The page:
Prawns with Chili and Feta, or You’d Have Done the Same

Prawns with Lemon, Chili, Garlic and Feta

Here’s the scenario.

You have, thanks to a particularly generous offer at the supermarket one day, one whole kilo of the largest, spindliest, most succulent raw tiger prawns in your refrigerator. They are sitting there quietly (okay, they’re dead, so they’d better be quiet!), awaiting their fate, which really must be decided soon, or else all that sweet succulent prawniness is going to slowly rot away. You know that they probably won’t need more than a flash fry with a little bit of garlic and lemon, but something about the ordinariness of that preparation is still bugging you. You decide to give it a bit more thought and see if something better comes to mind.

Later that day, you conveniently find yourself in your neighborhood bookstore, which has a moderately-sized cookbook section. Your steps are taking you naturally in that direction out of normal book-browsing habit, when you realize this might be a perfect place to seek some inspiration for your dinner – just a few ideas, nothing more. You browse your way through a few uninspiring books and then pick up a book you’ve seen there several times before, one you’ve been secretly admiring, a book dripping with beauty and style, but alas, a book that is (for the moment anyway) just a little more than you can afford. However, upon lifting it up and resting it on your forearm to browse, it falls open, as if by magic, to a recipe for Prawns with Lemon, Chili, Garlic & Feta. You stop and stare. Not only does it offer a use for those prawns at home, but the only way you could ask for more of your favorite things together in one pot would be to add chocolate. And speaking of the pot, the recipe (as if reading your mind) calls for some type of large, cast-iron pot for this dish, and what do you happen to have back at home, just waiting to be called into action? You know even before you’ve finished reading the recipe that this is it. Your dinner has found you.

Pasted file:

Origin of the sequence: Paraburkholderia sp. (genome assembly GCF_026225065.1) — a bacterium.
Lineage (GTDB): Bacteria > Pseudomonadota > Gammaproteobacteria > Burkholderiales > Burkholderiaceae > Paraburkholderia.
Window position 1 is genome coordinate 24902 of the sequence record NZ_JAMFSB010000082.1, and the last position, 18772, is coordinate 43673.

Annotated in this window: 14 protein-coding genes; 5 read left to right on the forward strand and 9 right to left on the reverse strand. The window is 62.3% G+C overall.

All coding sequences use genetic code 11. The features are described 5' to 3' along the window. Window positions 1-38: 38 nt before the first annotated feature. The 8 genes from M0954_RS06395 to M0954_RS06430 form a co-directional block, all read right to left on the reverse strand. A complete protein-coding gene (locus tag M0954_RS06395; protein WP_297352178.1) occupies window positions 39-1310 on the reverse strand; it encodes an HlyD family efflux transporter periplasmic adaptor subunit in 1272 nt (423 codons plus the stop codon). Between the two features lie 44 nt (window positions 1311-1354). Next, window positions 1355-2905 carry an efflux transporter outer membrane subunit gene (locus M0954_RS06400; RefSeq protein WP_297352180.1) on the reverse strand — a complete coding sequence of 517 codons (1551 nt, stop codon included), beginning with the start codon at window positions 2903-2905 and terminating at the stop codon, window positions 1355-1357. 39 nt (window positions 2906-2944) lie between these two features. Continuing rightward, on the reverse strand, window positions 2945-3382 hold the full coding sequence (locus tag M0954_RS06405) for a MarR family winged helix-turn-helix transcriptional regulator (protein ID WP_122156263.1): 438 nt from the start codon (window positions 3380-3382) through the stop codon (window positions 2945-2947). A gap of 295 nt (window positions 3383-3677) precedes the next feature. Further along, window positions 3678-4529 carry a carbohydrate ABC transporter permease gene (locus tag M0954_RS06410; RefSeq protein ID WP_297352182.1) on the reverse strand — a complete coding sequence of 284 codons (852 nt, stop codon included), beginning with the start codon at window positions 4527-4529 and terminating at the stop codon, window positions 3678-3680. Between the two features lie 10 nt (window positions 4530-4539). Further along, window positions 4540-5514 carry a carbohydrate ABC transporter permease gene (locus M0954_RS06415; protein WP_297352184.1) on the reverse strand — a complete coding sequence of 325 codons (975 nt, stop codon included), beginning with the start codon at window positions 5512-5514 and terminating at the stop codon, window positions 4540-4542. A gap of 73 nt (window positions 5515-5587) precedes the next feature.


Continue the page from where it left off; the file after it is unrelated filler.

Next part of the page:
But what to do? The recipe has multiple components, it contains involved instructions, and really, you want this dish, not some half-hearted attempt at recreation. Do you buy the book? You can’t afford it. Do you put the book back on the shelf with a sigh of resignation? Of course not. You need that recipe. You will do anything to get that recipe, short of anything overtly illegal.

So you glance over your shoulder to make sure no one’s watching, you duck into a quiet corner where no one will bother you, and you spend twenty-five whole minutes memorizing that recipe. You scrutinize every last gram of every last ingredient and you don’t give up until you can recite the entire recipe by heart. Then you stealthily slip the book back on the shelf (no worse for wear, naturally), and run home as fast as your legs will carry you in order to write down what you’ve memorized before the details start to fade.